Florida has been awarded $43 million in grants to provide $250 rebates to seniors who fall into the “donut hole” in the Medicare prescription drug program; to help prepare the Office of Insurance Regulation to evaluate out-of-state insurers seeking to sell health coverage in the state; and to plan for creating a health-care marketplace, or “exchange,” and other changes.
But even before he was officially named speaker, Cannon warned Crist that no state agency should take any steps to comply with the law “without clear and comprehensive guidance from the Legislature.” The Oct. 19 letter demanded an itemized accounting of all state agency activities regarding the federal law.
Specifically, the letter singled out the Office of Insurance Regulation for work it has begun – and which legislative budget-writers approved – to study how Florida’s health-care laws should be amended to conform to the federal reform, and to boost the state’s ability to handle new rate-filing data.
“Not only are Florida insurance officials helping the federal government to write rules on these matters, but [OIR] is jumpstarting these new regulatory functions by developing data systems necessary for enforcement,” Cannon complained.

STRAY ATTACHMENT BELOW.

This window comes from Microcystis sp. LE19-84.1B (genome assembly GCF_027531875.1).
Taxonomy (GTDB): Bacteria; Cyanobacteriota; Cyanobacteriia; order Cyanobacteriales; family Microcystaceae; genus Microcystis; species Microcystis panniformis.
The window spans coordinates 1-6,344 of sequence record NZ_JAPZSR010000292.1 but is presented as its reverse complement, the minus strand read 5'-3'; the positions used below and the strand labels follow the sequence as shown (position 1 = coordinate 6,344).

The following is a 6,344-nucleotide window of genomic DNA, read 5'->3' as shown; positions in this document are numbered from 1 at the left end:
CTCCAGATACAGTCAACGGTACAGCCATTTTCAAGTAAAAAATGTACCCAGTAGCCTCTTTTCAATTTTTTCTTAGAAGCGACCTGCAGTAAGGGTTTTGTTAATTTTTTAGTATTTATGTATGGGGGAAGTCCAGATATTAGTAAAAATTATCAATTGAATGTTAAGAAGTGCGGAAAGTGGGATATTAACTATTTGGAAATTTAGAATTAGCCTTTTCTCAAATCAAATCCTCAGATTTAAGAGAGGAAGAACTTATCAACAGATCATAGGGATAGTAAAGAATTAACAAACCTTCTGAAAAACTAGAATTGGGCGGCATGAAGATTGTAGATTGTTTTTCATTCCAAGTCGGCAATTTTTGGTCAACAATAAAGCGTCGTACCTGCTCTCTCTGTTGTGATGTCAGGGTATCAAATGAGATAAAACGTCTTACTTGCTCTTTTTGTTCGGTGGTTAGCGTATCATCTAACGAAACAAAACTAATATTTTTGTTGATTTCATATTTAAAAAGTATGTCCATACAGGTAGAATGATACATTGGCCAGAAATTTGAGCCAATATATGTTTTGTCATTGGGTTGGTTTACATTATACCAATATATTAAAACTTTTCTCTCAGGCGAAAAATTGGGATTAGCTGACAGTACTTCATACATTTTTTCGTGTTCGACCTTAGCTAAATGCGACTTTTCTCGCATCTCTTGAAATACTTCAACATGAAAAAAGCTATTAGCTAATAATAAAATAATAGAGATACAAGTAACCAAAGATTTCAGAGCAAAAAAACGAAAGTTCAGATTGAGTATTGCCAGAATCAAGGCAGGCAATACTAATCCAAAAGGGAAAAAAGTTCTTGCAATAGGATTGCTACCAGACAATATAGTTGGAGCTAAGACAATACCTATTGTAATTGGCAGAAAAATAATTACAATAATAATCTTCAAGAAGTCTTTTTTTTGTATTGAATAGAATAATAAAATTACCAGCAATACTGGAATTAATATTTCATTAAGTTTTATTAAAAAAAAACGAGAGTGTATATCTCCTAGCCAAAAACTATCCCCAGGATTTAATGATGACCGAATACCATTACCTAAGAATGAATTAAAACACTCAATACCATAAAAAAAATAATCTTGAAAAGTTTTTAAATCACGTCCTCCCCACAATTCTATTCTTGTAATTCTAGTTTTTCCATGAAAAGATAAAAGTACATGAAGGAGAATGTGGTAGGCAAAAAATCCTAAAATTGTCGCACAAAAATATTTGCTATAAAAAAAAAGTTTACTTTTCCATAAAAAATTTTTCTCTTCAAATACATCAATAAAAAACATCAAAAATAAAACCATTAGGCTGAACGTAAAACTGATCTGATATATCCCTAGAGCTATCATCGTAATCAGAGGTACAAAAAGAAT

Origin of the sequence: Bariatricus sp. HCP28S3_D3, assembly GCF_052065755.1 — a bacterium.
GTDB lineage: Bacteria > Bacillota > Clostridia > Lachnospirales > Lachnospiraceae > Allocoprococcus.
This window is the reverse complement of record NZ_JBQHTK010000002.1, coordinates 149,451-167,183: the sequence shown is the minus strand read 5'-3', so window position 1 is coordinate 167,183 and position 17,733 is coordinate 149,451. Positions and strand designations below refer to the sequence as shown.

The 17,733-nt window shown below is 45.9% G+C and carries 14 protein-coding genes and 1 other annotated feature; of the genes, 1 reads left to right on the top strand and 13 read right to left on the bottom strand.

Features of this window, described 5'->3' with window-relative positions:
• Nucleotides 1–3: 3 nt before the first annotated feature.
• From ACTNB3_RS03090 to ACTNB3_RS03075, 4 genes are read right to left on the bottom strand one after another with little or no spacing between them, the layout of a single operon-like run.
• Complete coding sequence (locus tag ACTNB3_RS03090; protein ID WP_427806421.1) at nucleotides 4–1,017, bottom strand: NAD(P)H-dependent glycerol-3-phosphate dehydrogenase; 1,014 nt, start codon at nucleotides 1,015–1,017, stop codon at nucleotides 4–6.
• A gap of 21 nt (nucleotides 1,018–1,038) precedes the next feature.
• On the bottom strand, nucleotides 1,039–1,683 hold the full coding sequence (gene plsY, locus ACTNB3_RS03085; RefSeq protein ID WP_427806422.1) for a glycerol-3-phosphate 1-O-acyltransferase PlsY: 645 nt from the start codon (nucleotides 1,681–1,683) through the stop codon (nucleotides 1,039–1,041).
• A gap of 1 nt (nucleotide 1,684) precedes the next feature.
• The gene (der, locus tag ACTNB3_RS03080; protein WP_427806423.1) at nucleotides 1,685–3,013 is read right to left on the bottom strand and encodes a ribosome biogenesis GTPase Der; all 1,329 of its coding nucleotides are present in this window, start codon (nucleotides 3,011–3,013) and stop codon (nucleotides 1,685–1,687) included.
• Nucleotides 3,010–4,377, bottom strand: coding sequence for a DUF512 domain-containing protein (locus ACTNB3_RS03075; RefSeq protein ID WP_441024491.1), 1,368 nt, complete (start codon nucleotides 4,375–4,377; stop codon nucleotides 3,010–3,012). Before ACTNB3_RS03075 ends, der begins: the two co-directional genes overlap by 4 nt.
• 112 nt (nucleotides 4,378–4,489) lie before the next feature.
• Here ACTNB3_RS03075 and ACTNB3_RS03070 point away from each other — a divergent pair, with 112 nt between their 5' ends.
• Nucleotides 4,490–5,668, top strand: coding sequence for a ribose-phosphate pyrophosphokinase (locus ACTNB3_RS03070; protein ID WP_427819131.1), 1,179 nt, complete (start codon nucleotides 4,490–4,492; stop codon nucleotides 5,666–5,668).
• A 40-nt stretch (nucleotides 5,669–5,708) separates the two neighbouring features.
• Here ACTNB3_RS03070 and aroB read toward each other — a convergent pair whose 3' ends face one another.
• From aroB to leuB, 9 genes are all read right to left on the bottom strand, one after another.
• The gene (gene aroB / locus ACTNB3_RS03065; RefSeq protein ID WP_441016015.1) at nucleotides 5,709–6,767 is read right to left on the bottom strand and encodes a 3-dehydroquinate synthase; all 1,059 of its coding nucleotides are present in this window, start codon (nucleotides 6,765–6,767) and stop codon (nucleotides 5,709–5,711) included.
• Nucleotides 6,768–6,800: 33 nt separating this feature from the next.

He added: “We intend to develop a clear and statutorily-defined framework for Florida agencies’ activities in regard to the federal health law. Pending such legislative action, state agencies should examine each anticipated action or function in light of their specific statutory authority.”
Laura Goodhue, executive director of Jupiter-based health-care advocacy group Florida CHAIN, said the criticism appeared designed to bully agencies into slowing their efforts to follow the federal law.